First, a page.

A major new report from the Institute of Medicine (IOM) has found that, contrary to recent claims by many, the vast majority of Americans are taking in enough vitamin D. The IOM also cautions the public against increased sun exposure, since the well-proven risk of skin cancer due to sun exposure outweighs the need to boost vitamin D production. This announcement reinforces the messages that The Skin Cancer Foundation has issued on vitamin D.
After reviewing about 1,000 studies, the IOM team did not find sound evidence of a link between vitamin D insufficiency and various cancers, heart disease, diabetes, and other conditions. The studies cited in previous calls for greatly increased vitamin D intake were found to be “inconclusive” and “conflicting.” The panel’s findings did strongly support the link between vitamin D and bone health.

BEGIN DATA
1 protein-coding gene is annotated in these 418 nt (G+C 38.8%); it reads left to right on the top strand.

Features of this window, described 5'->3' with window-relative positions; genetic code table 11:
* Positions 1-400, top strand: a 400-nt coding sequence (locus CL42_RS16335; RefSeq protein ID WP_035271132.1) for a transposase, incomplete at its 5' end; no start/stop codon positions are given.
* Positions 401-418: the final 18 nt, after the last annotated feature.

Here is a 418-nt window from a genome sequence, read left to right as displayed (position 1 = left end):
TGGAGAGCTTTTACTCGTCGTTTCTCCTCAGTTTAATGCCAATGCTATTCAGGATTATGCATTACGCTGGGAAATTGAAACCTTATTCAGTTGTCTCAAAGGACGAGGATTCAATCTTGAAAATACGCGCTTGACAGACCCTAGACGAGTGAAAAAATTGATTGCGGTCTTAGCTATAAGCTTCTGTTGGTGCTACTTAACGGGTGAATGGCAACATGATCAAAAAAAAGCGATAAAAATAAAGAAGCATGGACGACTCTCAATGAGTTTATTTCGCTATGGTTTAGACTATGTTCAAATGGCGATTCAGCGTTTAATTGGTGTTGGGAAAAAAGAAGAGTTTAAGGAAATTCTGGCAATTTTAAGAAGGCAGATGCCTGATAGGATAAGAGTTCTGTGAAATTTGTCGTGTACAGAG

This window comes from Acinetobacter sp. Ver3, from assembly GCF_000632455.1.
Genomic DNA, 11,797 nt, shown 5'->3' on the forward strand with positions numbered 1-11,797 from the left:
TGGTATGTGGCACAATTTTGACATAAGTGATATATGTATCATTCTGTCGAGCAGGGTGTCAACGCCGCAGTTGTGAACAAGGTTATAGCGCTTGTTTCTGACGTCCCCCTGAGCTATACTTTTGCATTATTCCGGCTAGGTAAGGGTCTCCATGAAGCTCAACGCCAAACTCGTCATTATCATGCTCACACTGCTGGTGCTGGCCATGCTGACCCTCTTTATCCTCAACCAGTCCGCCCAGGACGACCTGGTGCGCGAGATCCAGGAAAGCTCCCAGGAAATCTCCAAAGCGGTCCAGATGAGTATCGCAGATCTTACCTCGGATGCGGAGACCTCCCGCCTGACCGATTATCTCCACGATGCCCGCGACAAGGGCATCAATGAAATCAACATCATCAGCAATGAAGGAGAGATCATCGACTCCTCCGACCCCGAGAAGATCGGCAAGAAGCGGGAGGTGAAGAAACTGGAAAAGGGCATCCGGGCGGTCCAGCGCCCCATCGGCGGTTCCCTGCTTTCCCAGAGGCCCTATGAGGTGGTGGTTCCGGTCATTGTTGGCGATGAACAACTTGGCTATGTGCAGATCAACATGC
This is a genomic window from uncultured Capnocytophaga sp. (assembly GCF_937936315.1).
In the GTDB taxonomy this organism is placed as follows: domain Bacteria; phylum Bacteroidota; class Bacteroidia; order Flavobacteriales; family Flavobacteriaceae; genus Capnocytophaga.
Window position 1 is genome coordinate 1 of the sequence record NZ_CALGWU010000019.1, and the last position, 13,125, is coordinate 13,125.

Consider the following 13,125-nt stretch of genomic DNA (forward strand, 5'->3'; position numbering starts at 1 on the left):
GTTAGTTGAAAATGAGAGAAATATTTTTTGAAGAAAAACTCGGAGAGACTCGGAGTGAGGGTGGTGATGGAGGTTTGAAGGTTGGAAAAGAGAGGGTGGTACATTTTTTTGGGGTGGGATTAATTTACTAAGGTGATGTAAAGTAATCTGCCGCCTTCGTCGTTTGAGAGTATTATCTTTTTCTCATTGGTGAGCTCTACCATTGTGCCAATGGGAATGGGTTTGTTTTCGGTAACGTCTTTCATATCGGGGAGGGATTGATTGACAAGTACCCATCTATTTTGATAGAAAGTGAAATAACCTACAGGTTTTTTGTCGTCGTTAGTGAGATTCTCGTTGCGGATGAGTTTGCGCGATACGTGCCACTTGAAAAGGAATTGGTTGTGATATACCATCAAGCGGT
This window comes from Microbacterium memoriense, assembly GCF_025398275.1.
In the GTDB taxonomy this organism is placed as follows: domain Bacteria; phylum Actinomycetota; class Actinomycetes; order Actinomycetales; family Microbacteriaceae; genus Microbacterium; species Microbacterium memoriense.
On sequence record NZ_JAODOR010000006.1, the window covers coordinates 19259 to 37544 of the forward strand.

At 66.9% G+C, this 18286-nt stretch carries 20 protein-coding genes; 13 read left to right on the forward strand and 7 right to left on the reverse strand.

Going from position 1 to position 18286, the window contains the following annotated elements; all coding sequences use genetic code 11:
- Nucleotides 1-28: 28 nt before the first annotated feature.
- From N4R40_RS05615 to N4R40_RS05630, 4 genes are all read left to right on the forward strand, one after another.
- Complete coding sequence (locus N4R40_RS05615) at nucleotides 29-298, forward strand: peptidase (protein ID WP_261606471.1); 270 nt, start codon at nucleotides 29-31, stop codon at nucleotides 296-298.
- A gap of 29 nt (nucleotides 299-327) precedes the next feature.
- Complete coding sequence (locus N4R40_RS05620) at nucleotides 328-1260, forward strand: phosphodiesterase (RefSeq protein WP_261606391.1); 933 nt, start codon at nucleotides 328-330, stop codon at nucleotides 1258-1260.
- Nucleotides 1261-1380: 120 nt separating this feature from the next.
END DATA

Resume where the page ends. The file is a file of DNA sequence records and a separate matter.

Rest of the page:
The IOM panel set the first new recommended vitamin D allowance guidelines for the US and Canada since 1997: 400 International Units (IU) for infants under 12 months old; 600 IU for children and adults younger than 70, and 800 for those 70 and older. The panel also raised the “tolerable upper limit” (UL) for daily vitamin D intake from 2,000 to 4,000 IU, beyond which there are safety risks, including diminished bone health.
The Skin Cancer Foundation recommends 1,000 IU of vitamin D for people who practice sun protection.